The European Commission is preparing a green paper containing suggestions on how to promote the industry. It includes a range of possibilities, but is said to be vague, raising more questions than it answers.
Next week the Commission will discuss subsidising the industry, possibly from a levy on cinema tickets, video rentals and broadcasting revenues, industry sources say.
Speaking to a conference in Brussels yesterday, Joao de Deus Pinheiro, the EU Com missioner for audio-visual policy, said that new cash could only be part of the strategy. 'The Commission wishes to open up the debate on a series of defined options around three fundamental pillars: financial stimulation; the regulatory framework; and the convergence of national systems.'
He warned that there is a limited time within which the industry can be saved, saying that 'the manouevring space at the European Union's disposal in order to define and implement an ambitious policy is subject to time constraints'.
The US film industry - which has 80 per cent of the European market - is concerned that it should not bear the burden of the new levies. 'Why should the profitable 80 per cent fund the unprofitable 20 per cent?' asked one US source. However, some parts of the industry are likely to accept the move.
The real concerns will come over what happens to the cash. The US will fight any effort to reserve the money for European producers as protectionist, arguing also that investment from the US can help the industry here. And it will oppose any measures that seek to lock out US programmes and films, made in Europe or elsewhere, promising a re-run of last year's rows in the Gatt trade talks over culture.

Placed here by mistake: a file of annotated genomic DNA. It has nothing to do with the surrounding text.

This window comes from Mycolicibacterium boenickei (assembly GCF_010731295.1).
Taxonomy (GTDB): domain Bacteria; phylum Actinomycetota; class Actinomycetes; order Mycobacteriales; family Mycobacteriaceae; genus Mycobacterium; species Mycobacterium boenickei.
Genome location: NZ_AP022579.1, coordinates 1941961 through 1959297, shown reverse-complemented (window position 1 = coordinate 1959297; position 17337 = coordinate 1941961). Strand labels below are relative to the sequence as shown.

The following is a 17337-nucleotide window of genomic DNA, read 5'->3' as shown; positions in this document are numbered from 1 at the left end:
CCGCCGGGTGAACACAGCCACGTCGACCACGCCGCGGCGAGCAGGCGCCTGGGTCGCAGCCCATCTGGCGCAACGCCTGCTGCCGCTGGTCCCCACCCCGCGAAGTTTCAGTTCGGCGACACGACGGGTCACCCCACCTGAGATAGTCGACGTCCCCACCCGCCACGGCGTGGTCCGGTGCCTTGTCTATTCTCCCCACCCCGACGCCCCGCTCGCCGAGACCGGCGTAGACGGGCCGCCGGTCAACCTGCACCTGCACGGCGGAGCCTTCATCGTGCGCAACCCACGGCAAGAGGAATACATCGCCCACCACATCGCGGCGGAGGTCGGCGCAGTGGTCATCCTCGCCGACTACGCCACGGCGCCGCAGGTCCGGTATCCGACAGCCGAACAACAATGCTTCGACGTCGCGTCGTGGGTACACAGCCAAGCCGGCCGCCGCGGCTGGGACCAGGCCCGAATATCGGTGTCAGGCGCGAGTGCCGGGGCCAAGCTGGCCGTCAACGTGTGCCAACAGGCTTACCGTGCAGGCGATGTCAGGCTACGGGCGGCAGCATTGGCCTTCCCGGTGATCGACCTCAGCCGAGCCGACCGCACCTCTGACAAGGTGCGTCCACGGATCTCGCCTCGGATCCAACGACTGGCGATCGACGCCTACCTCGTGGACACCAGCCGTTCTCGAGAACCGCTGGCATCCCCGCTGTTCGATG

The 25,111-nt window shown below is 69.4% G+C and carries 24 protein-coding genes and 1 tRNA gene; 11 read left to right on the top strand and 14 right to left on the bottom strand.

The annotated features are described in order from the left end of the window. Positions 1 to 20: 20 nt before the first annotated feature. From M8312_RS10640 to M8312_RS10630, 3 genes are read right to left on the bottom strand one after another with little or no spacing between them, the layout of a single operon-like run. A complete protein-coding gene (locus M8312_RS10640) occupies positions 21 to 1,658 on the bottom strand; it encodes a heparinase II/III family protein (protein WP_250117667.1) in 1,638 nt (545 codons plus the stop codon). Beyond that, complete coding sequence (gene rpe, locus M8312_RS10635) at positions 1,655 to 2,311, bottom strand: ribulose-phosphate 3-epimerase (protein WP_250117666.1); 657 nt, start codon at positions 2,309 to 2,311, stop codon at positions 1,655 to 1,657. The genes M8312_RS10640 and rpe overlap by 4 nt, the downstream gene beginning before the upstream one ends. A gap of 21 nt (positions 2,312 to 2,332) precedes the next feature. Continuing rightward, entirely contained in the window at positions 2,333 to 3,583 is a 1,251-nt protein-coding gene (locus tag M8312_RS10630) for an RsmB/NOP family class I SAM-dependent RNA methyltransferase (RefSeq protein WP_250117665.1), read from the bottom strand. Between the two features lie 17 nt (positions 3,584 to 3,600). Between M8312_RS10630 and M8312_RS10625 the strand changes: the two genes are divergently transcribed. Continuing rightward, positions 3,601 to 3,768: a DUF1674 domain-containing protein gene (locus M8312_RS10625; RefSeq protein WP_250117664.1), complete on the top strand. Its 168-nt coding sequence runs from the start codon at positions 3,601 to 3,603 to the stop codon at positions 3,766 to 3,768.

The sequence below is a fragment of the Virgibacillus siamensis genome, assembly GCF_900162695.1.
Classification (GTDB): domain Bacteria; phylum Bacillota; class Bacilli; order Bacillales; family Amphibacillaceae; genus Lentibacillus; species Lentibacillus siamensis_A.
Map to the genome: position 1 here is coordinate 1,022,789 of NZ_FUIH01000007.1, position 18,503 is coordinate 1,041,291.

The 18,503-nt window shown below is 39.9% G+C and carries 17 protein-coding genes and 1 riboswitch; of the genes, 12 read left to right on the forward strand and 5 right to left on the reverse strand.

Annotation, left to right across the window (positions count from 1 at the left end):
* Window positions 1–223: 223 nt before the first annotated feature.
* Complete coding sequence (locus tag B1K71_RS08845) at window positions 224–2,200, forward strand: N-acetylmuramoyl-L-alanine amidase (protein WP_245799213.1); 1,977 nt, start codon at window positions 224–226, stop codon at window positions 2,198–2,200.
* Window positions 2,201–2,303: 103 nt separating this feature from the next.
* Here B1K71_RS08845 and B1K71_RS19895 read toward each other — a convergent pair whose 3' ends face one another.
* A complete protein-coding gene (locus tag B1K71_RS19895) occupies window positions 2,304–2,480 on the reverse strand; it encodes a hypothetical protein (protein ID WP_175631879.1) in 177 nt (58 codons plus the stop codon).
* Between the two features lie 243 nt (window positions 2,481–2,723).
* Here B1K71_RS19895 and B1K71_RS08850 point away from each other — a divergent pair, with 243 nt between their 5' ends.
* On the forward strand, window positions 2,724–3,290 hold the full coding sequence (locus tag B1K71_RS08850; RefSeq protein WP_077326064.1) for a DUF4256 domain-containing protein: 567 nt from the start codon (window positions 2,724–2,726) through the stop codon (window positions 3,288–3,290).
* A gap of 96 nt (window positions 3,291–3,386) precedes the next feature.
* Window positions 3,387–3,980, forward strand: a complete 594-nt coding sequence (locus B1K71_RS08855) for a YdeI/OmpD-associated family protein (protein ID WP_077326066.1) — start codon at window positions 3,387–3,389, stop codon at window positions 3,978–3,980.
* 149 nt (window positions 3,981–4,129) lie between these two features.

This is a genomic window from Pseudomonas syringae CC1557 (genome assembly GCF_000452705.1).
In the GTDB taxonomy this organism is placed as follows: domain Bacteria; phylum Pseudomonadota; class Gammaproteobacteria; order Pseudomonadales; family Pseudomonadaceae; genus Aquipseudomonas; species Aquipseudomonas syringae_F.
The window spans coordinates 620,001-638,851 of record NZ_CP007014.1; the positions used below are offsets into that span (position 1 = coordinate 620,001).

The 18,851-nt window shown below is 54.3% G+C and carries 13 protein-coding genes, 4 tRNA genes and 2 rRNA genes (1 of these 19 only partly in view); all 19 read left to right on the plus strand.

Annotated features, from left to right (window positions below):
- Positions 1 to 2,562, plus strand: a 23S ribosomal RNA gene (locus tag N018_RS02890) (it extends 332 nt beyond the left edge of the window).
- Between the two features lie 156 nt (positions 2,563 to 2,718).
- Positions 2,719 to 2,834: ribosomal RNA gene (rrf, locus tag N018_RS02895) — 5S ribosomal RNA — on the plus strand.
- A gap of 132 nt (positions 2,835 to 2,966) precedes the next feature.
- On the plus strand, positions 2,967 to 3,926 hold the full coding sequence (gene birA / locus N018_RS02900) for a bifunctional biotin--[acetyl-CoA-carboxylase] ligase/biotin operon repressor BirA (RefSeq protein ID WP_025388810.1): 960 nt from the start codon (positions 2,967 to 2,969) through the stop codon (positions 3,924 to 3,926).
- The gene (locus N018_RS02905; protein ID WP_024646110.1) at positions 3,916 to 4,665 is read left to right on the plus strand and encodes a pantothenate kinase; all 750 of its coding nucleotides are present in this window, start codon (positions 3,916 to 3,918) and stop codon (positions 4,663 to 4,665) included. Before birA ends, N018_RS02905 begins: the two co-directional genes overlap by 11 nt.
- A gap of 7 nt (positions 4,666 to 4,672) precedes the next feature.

Brussels may also be heading for a clash with Britain over this issue. The EU's 1989 directive on broadcasting - 'television without frontiers' - specifies that 'wherever practicable, and with appropriate means' broadcasters should show a majority of European programmes. Last year, the Commission surveyed all 12 states to see who was keeping to the rules. It found that nearly all terrestrial channels were on the right side of the directive, or heading that way. But there was a marked difference when satellite channels were examined. This, many cable operators claim, is because they are thematic - hard to see, for instance, how a channel broadcasting classic Fifties westerns could use 50 per cent European programmes - or because they are just starting up.
Britain seems to have a different interpretation of the rules on the directive, officials in London and Brussels say. It interprets 'practicable' as allowing a wide leeway for some channels: the Commission would like a tougher line, and is considering taking legal action to prove its point.
Britain has already been taken to court on another issue relating to the Broadcasting Act, concerning the definition of which channels fall under British jurisdiction. London defines this differently from everyone else in Europe, and the Commission says that this may lead to some channels being regulated twice - or not all.
Britain argues that its definition of jurisdiction - which includes all operators who broadcast from Britain, or have a satellite link there - makes more sense than the alternative, which decides regulation on the basis of where the company's headquarters is located.
This may be the first shot in a long war, if the Commission also decides to cut up rough over quotas and about who regulates, and how.